SIMMONS / BLADE Enlarge
Letter carrier Charles Blasingame is used to seeing mail piling up in the boxes along his route - sometimes as much as four or five days' worth.
But never at the home of Franklin and Frances Mascho.
It was only the previous day's mail left uncollected by the elderly couple that alerted the 32-year U.S. Postal Service veteran that something was wrong.
Yesterday, Mr. Blasingame stood modestly before his colleagues at the post office's West Toledo Station where he was honored for his intuition March 3, the day he found Mr. and Mrs. Mascho on the floor, where they had been for two days.
"I knew the gentleman from previous deliveries, and if I had a package for him, he'd be out there waiting before I'd get to the door," said Mr. Blasingame, 53. "When I didn't get an answer at the door, I checked the mail. I knew he'd never leave without picking up the mail."
Mr. Blasingame was right. About two days earlier, Mr. Mascho, 80, experienced a brain seizure, causing him to fall, his daughter, Corrine Martin, said.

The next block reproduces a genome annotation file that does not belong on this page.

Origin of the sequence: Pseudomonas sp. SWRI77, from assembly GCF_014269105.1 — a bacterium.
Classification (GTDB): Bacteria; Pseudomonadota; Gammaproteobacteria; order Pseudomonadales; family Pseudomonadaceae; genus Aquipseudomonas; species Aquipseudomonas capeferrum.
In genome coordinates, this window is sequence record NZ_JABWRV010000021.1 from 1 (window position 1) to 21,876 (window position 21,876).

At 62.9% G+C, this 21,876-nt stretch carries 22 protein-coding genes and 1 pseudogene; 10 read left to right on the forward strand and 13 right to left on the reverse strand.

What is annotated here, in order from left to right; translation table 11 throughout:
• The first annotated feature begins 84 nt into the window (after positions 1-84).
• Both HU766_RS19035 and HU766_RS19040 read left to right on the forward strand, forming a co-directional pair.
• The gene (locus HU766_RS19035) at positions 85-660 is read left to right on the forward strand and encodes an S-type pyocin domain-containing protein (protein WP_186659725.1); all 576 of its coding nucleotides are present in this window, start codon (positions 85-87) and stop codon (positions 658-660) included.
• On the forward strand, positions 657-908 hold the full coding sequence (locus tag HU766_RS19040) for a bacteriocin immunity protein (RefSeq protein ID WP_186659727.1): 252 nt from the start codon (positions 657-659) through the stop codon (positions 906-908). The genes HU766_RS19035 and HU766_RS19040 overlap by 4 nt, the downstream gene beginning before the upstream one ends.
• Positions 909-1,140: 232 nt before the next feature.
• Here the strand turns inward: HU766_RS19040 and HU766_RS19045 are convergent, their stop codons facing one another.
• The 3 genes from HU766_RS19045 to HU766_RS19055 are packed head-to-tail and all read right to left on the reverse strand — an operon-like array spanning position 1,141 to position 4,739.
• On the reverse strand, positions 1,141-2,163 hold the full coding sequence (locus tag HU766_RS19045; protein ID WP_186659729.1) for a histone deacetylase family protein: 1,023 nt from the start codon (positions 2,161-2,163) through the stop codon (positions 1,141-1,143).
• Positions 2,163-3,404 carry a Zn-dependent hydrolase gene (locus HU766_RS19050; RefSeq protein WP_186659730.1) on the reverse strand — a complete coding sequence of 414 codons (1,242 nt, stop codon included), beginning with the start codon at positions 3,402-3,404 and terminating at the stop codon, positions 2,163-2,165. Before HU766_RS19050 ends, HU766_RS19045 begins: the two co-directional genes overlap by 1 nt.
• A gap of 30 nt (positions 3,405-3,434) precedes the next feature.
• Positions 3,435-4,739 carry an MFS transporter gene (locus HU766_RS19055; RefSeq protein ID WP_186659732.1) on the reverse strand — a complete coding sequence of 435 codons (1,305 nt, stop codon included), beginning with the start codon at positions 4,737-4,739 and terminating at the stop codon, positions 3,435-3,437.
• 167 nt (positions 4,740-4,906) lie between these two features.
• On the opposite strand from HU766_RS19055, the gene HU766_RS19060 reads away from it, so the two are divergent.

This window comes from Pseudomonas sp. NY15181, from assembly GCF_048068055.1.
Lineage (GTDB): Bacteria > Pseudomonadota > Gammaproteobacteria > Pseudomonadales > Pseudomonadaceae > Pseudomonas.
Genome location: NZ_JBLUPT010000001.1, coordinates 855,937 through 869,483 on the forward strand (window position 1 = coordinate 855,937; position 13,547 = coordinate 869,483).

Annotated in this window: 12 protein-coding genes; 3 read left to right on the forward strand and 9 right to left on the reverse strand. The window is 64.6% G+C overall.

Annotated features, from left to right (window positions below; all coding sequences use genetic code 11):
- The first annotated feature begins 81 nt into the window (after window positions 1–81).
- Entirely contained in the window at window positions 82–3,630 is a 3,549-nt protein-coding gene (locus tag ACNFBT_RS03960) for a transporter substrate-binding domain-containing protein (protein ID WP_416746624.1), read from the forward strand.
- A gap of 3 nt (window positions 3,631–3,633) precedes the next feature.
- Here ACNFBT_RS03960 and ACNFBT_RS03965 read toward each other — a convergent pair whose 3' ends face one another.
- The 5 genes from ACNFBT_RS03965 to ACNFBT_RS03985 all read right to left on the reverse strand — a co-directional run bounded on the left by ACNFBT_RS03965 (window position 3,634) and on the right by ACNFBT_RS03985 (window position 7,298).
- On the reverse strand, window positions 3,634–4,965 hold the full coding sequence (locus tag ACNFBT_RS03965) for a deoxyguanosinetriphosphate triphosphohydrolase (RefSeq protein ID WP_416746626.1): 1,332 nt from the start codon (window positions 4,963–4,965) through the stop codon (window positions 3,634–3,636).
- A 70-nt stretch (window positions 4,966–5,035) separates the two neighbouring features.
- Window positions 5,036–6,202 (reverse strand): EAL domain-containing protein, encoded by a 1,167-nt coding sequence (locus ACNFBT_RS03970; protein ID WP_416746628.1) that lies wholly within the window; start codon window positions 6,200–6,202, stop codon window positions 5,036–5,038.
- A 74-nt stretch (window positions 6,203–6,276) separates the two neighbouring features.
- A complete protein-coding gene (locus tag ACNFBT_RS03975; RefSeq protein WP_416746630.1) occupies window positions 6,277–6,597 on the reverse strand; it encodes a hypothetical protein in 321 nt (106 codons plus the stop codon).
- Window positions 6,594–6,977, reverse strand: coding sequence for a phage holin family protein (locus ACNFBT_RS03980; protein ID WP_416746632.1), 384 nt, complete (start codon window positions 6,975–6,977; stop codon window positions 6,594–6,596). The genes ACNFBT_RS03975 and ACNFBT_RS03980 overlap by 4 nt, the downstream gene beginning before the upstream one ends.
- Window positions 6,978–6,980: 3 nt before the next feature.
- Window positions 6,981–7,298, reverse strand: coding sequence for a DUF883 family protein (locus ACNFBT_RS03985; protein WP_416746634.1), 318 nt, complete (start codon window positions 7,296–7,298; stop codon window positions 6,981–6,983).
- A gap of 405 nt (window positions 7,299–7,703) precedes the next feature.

Mrs. Mascho, who had had a stroke six years earlier, tried crawling to her husband's aid but couldn't get far, Mrs. Martin added. The couple stayed on the floor, hoping help would come.
Mr. Blasingame wasn't supposed to be the one delivering their mail that day. He took over a route for a colleague. But he knew the Maschos and was surprised not to find them home.
After poking his head in the door, Mr. Blasingame heard Mr. Mascho's calls for help. He called paramedics and stayed until help arrived.
"I feel he was an angel sent from God that day," said Mrs. Martin, of Dayton, who is staying in Toledo while her parents recover. "My grandfather was a letter carrier, and I just know that day he was proud."
Mr. Blasingame reluctantly stopped sorting mail yesterday to be recognized by the post office. His slight smile was covered by his shaggy beard, and he shied away from his co-workers applause and shouts of praise.
He was just doing his job, he said yesterday. Yes, agreed Toledo Postmaster Robert Lewis, and it was a job well done.
"You guys go out around everyday. You're out there, you're serving customers," Mr. Lewis told the room full of letter carriers. "A lot of times people take you for granted - until the mail's not there, the check's not there, or in some cases, people need help."